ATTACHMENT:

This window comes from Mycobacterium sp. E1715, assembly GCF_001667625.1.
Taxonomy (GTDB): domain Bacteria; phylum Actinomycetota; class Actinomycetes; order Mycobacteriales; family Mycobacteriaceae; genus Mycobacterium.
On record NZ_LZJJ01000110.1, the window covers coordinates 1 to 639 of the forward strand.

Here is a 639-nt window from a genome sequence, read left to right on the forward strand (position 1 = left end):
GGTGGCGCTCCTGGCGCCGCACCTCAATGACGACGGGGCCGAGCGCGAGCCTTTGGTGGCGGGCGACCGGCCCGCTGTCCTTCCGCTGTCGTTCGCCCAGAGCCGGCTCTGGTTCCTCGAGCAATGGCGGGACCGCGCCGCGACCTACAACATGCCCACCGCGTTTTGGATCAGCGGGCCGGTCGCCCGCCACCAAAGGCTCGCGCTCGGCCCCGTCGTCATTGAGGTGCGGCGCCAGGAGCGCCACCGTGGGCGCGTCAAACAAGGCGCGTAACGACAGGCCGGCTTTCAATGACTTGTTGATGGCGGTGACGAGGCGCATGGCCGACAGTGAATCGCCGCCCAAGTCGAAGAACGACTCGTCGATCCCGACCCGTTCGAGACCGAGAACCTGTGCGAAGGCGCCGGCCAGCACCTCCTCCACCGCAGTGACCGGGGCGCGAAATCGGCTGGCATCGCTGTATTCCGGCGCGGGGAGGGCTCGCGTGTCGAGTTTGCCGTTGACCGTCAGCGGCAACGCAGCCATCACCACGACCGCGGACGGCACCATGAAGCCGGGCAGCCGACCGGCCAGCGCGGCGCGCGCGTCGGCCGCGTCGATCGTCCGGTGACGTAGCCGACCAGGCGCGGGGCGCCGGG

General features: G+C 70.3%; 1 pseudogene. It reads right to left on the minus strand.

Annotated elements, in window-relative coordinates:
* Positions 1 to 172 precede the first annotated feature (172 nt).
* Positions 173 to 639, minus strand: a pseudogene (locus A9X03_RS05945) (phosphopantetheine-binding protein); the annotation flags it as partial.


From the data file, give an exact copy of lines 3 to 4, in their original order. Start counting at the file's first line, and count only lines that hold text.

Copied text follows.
On record NZ_LZJJ01000110.1, the window covers coordinates 1 to 639 of the forward strand.

Here is a 639-nt window from a genome sequence, read left to right on the forward strand (position 1 = left end):